Bill Barr says DoJ should appeal ‘wrong’ special master ruling on Trump documents

·3 min read

Donald Trump’s former attorney general says the recent ruling to appoint an outside arbiter for the documents in the FBI’s Mar-a-Lago investigation won’t get the former president out of legal jeopardy.

“I don’t think the appointment of the special master is going to hold up, but even if it does, I don’t see it fundamentally changing the trajectory,” Bill Barr told Fox News on Tuesday.

On Monday, a Florida federal judge ordered the appointment of a special master, a third-party reviewer to examine whether any of the documents seized from Mr Trump’s Florida estate last month are protected under the former president’s executive and attorney-client privilege rights.

The former Trump administration attorney general said the ruling was “wrong” and encouraged the Justice Department to appeal, but argued Mr Trump probably won’t escape prosecution regardless.

“The fundamental dynamics of the case are set,” Mr Barr added. “The government has very strong evidence of what it really needs to determine whether charges are appropriate, which is: government documents were taken; classified information was taken and not handled appropriately; and they are looking into, and there’s some evidence to suggest, that they were deceived. None of that really relates to the content of documents.”

Mr Trump and his attorneys requested a special master in August, shortly after federal agents executed a court-approved search warrant at his Mar-a-Lago club, turning up more than 100 “unique documents with classification markings”, including three stored in Mr Trump’s desk. Classification levels ranged from confidential – the lowest level of classification in the US system – to the highest, top secret.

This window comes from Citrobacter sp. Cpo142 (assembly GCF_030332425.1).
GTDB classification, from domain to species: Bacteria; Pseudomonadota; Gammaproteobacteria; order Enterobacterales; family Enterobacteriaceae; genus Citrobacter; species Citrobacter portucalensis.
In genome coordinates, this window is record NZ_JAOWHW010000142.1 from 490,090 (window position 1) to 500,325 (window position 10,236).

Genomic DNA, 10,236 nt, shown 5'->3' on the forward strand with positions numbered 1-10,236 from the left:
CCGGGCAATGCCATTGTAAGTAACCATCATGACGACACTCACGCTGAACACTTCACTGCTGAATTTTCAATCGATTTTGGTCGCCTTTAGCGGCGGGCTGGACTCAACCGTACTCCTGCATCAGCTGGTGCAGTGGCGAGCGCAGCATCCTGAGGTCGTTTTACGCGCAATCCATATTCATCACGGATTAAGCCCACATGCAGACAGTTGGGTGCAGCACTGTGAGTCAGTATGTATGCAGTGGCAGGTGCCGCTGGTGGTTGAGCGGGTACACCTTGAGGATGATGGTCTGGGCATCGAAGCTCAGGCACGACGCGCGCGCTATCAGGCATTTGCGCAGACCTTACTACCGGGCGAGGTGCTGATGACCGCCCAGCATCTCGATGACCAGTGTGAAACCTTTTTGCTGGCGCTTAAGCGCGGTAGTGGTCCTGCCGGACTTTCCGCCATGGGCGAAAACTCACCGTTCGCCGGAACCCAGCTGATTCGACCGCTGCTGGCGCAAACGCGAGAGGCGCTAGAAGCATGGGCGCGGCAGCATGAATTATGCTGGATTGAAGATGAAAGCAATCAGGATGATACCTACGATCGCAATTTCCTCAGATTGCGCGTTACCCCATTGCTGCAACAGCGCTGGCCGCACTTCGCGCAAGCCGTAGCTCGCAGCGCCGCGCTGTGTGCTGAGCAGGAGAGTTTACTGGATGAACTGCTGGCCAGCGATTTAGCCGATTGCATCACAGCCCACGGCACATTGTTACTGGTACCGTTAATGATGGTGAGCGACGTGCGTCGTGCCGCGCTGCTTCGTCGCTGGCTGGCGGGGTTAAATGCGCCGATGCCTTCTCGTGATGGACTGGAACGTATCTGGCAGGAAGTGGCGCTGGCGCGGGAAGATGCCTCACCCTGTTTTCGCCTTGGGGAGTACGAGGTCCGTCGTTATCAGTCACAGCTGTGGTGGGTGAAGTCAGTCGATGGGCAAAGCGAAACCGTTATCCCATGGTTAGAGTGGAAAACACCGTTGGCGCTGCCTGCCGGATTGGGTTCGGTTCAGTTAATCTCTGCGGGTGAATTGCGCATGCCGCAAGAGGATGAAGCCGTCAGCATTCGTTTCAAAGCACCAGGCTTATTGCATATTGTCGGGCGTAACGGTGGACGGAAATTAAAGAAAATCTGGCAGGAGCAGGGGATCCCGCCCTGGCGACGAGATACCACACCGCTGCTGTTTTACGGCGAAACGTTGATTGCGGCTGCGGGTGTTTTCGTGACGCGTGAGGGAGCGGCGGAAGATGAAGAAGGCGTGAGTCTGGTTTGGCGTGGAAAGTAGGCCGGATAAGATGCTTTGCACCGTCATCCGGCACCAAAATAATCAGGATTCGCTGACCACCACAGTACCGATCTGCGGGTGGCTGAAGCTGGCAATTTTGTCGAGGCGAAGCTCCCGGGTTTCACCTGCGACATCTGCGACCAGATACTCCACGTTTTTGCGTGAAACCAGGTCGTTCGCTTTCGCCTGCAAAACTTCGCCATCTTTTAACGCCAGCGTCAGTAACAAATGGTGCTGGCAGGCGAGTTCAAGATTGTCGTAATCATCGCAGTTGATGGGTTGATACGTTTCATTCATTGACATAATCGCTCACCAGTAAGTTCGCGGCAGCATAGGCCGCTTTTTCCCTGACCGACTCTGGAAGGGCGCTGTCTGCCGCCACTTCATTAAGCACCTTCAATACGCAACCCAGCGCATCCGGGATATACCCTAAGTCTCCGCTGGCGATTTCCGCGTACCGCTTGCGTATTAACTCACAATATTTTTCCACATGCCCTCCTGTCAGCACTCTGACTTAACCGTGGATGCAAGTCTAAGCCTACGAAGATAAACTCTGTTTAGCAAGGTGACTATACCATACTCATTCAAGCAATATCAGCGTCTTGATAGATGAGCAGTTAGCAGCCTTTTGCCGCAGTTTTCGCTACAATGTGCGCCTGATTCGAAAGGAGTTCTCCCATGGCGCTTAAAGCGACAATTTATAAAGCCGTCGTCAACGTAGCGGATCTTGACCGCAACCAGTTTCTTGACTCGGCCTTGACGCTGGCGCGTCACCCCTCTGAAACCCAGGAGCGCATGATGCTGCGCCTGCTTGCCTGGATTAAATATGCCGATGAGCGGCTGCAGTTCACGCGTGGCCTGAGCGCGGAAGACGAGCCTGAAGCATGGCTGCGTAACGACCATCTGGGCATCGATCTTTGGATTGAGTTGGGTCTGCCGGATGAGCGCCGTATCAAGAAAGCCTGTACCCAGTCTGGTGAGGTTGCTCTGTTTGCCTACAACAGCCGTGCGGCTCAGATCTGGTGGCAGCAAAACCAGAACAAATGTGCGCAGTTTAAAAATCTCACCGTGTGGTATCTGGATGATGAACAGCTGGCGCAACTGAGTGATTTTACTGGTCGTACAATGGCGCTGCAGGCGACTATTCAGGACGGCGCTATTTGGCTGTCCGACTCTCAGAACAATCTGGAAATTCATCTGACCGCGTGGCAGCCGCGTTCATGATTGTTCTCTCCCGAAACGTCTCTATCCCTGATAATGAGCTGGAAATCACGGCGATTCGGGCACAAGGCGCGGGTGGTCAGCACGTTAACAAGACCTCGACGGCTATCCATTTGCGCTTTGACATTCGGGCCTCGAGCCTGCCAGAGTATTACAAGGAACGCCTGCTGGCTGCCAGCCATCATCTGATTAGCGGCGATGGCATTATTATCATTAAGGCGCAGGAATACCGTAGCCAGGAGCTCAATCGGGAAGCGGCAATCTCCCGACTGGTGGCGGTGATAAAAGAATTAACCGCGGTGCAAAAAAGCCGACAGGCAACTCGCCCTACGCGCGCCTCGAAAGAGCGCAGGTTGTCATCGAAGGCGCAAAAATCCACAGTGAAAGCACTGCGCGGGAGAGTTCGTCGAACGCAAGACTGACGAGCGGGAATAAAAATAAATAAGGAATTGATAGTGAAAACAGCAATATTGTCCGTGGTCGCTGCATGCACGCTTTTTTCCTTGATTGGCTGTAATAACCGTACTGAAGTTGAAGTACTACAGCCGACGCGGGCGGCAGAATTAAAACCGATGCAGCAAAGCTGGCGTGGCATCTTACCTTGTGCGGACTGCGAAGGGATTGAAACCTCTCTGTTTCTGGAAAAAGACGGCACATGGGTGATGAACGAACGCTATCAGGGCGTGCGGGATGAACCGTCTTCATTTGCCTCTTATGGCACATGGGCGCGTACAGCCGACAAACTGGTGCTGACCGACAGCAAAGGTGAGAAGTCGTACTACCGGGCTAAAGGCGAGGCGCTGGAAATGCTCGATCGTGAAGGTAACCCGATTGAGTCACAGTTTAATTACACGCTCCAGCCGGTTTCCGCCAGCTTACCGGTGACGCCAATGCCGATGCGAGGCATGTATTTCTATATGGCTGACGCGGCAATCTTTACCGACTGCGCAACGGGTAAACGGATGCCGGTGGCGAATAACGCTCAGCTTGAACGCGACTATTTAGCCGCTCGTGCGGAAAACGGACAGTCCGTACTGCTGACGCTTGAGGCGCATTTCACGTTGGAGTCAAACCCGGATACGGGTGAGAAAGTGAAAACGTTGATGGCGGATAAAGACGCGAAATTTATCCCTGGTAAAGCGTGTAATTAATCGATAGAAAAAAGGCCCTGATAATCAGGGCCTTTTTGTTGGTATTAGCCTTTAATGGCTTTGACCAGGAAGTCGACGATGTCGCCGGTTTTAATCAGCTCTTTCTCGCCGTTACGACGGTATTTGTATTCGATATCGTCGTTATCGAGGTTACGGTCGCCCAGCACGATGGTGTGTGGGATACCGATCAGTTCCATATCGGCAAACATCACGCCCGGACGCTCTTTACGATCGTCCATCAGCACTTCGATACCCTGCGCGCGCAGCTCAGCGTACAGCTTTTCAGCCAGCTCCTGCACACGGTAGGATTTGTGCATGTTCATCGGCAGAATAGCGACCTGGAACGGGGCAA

The Department of Justice called the request “unprecedented” and incorrect, arguing Mr Trump couldn’t claim executive privilege both because the DOJ is part of the executive branch along with the White House, and because the former president is no longer in office.

“There is no role for a special master to play in executive privilege,” Julie Edelstein, a lawyer for the DOJ, said during a court hearing on the issue.

The Florida federal court ultimately sided with Mr Trump, arguing the ruling was necessary because of the “undeniably unprecedented nature of the search of a former President’s residence,” the “importance of maintaining institutional trust” in the justice system, and what she described as “the interest in ensuring the integrity of an orderly process amidst swirling allegations of bias and media leaks”.

Now, federal officials can’t use any of the documents they seized to further their investigation until the special master conducts its review, a process that could take months.

They have hinted that they could continue using other strategies, including witness interviews.

Many outside observers were mystified by the decision.

Constitutional law expert Steve Vladeck of the University of Texas wrote on Twitter that the ruling was “preposterous” and “just a sad day for the courts”.

“This is twisting the law into a pretzel in ways that are as unsupported in precedent as they are unlikely to be followed in any future cases,” he said on Monday.

The Justice Department said it’s considering options for review.

“The United States is examining the opinion and will consider appropriate next steps in the ongoing litigation,” a spokesperson told The New York Times.

Mr Barr has evolved from a Trump ally to a frequent critic.

In recent days, he’s dismissed the argument from many conservatives that Donald Trump was the victim of unprecedented scrutiny. Rather, Mr Barr has argued, he’s be rightfully searched for his own unprecedented conduct.

“People say this was unprecedented, well, it’s also unprecedented for a president to take all this classified information and put them in a country club, okay?” he told Fox News last week.